A gleamingly restored building at the corner of Fifth Avenue and 13th Street now educates young minds, but in the early 20th century it was actually the home to what would become one of the largest multi-national corporations known for darkening more than a few lungs.
The seven story building at 72 Fifth Avenue was erected in 1893 as a warehouse; its style and ornamentation is very characteristic of loft warehouse buildings in this area at the time. By 1917, however, the building was occupied by Philip Morris, which fifteen years earlier had been incorporated in New York (Phillip Morris began in 1847 on Bond Street in London, when a young man named Philip Morris opened a small tobacco shop; eight years later, Morris began to produce his own cigarettes. When he died in 1873, his widow Margaret and brother Leopold took over the business, and by 1885 the company had become international in scope and was officially named Philip Morris & Co. LTD.).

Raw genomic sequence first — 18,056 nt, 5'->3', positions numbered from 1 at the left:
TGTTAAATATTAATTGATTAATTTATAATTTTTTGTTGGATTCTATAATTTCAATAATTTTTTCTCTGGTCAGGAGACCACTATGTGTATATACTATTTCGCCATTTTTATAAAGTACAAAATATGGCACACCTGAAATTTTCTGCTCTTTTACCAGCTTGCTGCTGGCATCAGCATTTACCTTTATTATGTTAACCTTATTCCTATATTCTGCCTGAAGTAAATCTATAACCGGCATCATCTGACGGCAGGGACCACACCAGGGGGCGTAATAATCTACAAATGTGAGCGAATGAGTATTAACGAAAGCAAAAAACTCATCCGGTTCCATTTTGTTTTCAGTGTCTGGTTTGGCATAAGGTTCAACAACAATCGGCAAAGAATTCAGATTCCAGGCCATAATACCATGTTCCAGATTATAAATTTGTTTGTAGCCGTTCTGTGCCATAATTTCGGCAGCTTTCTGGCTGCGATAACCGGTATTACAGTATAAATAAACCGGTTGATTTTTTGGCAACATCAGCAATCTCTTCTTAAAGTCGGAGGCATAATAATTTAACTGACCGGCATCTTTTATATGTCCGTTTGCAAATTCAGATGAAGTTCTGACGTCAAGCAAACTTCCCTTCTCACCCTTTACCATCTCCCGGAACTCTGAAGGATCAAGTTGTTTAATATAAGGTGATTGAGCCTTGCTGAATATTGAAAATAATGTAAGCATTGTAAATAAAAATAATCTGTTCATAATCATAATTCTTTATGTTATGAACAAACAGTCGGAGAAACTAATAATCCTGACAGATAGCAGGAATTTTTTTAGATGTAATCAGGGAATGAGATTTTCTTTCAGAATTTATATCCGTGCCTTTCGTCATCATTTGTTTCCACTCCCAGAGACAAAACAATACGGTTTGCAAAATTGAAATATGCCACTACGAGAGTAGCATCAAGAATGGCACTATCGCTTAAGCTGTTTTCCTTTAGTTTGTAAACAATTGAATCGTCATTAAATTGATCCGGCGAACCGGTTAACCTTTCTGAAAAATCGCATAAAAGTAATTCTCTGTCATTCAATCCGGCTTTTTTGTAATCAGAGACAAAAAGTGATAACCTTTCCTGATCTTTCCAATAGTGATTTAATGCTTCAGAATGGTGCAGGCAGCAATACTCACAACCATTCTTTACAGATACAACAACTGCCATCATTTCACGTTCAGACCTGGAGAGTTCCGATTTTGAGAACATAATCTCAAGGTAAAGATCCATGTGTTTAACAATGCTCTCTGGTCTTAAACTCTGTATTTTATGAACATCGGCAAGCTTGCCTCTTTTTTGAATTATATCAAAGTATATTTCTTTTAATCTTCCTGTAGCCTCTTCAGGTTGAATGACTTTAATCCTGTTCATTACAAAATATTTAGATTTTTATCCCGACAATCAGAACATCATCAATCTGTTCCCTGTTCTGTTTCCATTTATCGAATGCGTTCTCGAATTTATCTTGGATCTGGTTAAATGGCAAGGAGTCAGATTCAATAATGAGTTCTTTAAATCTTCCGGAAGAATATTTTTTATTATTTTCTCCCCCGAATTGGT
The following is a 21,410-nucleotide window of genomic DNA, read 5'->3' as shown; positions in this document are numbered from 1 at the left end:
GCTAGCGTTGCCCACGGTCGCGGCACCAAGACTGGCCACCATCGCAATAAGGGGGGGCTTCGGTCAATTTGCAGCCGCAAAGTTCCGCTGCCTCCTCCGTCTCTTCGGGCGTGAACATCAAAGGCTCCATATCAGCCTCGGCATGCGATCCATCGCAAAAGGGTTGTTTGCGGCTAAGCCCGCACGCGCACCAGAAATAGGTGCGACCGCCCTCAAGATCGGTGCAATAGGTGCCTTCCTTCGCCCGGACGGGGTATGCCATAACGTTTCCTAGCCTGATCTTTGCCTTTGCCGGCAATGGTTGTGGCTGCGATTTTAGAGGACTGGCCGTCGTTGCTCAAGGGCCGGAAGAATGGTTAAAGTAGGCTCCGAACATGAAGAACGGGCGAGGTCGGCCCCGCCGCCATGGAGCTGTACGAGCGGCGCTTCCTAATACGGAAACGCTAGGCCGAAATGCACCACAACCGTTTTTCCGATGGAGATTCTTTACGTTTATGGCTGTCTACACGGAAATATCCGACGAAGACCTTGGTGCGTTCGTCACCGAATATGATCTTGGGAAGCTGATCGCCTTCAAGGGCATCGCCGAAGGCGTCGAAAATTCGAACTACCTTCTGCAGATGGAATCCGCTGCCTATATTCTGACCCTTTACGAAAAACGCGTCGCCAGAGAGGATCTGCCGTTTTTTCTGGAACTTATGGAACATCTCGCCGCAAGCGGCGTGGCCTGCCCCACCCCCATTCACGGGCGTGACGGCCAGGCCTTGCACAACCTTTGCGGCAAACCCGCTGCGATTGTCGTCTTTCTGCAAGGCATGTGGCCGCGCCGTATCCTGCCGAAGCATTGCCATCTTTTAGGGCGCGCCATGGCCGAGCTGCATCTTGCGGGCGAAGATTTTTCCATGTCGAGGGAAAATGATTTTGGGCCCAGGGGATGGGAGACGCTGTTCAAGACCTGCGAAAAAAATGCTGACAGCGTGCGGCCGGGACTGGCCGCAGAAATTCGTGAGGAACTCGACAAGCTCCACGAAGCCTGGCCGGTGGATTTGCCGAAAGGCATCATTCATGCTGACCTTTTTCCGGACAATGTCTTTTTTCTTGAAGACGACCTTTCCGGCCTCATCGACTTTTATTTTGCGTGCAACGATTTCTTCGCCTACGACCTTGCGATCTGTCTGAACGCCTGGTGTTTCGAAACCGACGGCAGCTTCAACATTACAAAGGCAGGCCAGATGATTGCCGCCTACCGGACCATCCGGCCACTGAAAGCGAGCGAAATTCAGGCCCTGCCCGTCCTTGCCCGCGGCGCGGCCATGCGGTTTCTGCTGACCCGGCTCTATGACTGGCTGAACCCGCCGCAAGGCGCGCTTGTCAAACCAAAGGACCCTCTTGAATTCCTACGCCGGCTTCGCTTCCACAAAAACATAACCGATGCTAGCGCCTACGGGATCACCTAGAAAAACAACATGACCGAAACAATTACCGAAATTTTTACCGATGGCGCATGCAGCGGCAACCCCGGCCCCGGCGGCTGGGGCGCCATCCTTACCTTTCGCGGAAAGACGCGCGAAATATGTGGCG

Until the 1930s, the building was owned by the estate of Katherine Lorrilard. Throughout the 1940s, a bank was located on the ground floor. In 1960, Ginn & Company publishers occupied three floors of the space, totaling 15,000 square feet.
Philip Morris relocated to Fifth Avenue and 19th Street in 1938. The building changed hands and occupants several times and today, after undergoing a thorough cleaning and renovation in 2011, is now the home to the New School’s Milano School for Urban Policy.